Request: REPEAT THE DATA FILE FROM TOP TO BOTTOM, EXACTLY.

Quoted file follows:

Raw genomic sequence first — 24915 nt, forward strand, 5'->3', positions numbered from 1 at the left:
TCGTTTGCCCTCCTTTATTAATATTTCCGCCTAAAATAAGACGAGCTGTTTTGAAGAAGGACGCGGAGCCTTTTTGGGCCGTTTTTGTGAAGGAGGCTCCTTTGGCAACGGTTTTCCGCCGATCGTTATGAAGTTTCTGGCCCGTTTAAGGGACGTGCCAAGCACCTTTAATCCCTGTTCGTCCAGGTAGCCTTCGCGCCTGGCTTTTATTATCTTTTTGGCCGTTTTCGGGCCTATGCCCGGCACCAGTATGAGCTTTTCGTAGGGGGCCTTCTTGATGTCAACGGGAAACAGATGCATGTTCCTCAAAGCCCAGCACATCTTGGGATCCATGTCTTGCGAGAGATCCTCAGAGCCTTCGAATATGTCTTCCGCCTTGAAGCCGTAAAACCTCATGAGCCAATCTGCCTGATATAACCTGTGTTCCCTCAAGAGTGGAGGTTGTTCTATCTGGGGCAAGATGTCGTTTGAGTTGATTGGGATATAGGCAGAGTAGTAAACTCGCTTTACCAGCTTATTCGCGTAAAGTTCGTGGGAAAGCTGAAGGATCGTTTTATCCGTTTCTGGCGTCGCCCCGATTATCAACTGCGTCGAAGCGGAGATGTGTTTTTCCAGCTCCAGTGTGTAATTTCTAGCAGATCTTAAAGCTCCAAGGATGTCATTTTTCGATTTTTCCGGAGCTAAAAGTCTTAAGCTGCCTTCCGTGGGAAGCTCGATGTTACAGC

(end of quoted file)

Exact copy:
Raw genomic sequence first — 24915 nt, forward strand, 5'->3', positions numbered from 1 at the left:
TCGTTTGCCCTCCTTTATTAATATTTCCGCCTAAAATAAGACGAGCTGTTTTGAAGAAGGACGCGGAGCCTTTTTGGGCCGTTTTTGTGAAGGAGGCTCCTTTGGCAACGGTTTTCCGCCGATCGTTATGAAGTTTCTGGCCCGTTTAAGGGACGTGCCAAGCACCTTTAATCCCTGTTCGTCCAGGTAGCCTTCGCGCCTGGCTTTTATTATCTTTTTGGCCGTTTTCGGGCCTATGCCCGGCACCAGTATGAGCTTTTCGTAGGGGGCCTTCTTGATGTCAACGGGAAACAGATGCATGTTCCTCAAAGCCCAGCACATCTTGGGATCCATGTCTTGCGAGAGATCCTCAGAGCCTTCGAATATGTCTTCCGCCTTGAAGCCGTAAAACCTCATGAGCCAATCTGCCTGATATAACCTGTGTTCCCTCAAGAGTGGAGGTTGTTCTATCTGGGGCAAGATGTCGTTTGAGTTGATTGGGATATAGGCAGAGTAGTAAACTCGCTTTACCAGCTTATTCGCGTAAAGTTCGTGGGAAAGCTGAAGGATCGTTTTATCCGTTTCTGGCGTCGCCCCGATTATCAACTGCGTCGAAGCGGAGATGTGTTTTTCCAGCTCCAGTGTGTAATTTCTAGCAGATCTTAAAGCTCCAAGGATGTCATTTTTCGATTTTTCCGGAGCTAAAAGTCTTAAGCTGCCTTCCGTGGGAAGCTCGATGTTACAGC